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Selective Reduction of alpha,beta-Unsaturated Esters, Nitriles, and Nitro Compounds with
Sodium Cyanoborohydride

R.O. Hutchins, D. Rotstein, N. Natale, J. Fanelli and D. Dimmel
J. Org. Chem. 41, 3328-3329 (1976)

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Our interest in the selective reducing properties of cyanoborohydride coupled with the recent attention accorded the reduction of a,β-unsaturated systems1 prompts this report of the capability of cyanoborohydride for the facile and selective reduction of certain conjugated double bonds to the corresponding saturated derivatives.

The reduction of alkenes conjugated with strong electron-withdrawing groups such as esters,5 nitriles,5 sulfonate esters,5 or nitro groups7 has been observed with borohydrides or lithium aluminum hydride.8 Thus, α,β-unsaturated esters are reduced by borohydride to the saturated derivatives if an additional cyano or ester is located at the a position.5 Furthermore, conjugated cyano esters are often reduced to the saturated cyano alcohols.5d,e The highly electronegative cyano group evidently renders the normally resistant carbethoxy substituent electrophilic enough to suffer attack by borohydride. Recently, lithium tri-sec-butylborohydride (L-Selectride) at low temperatures has been found to effectively reduce conjugated carbonyl compounds, including esters, to the saturated derivatives,9 Finally, Dittmer6a has reported reduction of the double bond in the strained ring thiete 1,1-dioxide with borohydride; acetylenic sulfones, however, apparently are reduced clearly to trans α,β-unsaturated sulfones.6b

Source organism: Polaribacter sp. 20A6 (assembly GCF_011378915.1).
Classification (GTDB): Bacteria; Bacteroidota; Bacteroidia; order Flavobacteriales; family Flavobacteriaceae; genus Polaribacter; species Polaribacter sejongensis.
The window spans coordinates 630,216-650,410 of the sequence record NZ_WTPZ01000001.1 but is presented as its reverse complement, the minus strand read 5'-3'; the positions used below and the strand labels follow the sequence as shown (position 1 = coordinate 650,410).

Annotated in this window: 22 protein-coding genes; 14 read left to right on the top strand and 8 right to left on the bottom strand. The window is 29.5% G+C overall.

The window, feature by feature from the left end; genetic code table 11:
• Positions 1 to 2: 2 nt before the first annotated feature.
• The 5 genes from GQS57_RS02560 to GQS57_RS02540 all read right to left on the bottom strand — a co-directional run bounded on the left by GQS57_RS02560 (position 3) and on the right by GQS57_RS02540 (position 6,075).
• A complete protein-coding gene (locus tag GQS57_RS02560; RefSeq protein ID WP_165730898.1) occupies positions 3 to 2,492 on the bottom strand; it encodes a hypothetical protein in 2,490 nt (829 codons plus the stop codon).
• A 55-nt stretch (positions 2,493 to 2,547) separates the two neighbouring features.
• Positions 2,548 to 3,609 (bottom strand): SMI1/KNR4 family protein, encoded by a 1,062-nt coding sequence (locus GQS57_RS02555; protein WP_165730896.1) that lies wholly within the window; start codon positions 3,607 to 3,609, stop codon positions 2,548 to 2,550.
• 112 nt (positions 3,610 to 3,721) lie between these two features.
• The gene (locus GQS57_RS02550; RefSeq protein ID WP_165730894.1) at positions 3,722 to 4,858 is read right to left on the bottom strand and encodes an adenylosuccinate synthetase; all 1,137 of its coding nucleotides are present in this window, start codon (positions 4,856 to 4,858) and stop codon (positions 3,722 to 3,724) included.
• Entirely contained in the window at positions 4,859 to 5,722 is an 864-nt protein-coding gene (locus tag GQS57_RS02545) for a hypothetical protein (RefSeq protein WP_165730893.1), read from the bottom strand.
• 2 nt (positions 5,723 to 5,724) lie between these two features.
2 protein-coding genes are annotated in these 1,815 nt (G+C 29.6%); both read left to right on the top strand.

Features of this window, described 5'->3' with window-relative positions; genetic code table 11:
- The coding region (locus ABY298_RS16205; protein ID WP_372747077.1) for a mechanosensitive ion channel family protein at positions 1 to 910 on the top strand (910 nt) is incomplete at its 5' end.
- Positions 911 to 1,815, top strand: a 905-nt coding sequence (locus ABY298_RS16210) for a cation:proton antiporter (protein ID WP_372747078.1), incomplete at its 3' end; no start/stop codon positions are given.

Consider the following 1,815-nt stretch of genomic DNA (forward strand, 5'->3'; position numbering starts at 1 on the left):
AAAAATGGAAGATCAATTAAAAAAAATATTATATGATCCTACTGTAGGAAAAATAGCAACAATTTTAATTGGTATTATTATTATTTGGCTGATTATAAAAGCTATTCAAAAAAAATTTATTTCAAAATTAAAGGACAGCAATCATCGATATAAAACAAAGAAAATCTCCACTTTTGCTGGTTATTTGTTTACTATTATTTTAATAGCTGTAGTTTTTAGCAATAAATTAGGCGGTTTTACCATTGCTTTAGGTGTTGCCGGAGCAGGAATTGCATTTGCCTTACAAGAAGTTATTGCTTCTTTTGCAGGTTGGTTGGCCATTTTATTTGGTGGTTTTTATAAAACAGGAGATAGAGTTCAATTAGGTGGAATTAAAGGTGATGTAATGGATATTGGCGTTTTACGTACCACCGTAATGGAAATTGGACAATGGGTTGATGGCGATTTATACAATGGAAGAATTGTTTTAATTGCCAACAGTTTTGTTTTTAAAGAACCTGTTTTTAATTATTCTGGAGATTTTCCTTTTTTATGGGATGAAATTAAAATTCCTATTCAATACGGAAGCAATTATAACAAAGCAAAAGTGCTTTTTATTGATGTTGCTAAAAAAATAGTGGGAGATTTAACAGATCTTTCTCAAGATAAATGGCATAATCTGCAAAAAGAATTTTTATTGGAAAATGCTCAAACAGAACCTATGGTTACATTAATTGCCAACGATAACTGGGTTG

Sodium cyanoborohydride is such an extremely non-aggressive reducing agent that even normally sensitive groups such as aldehydes and ketones are effectively reduced only when the electrophilicity of the carbonyl is increased by protonation.4,10 Even under acidic conditions, however, other carbonyl derivatives, including esters, acids, and amides, remain unmolested. We envisioned that the reactivity of carbon-carbon double bonds of α,β-unsaturated carbonyl systems might be susceptible to activation by protonation and consequently enable the selective conversion of such systems to the saturated derivatives without affecting other functional groups. This note describes the successful realization of this conception using NaBH3CN in acidic ethanol at ambient temperature. The general procedure utilized was mild and convenient. The substrate, a 10% mole excess of NaBH3CN, and a small quantity of bromocresol green were stirred in ethanol and concentrated HCl added dropwise until the solution was acidic as indicated by a color change to yellow.

Table I.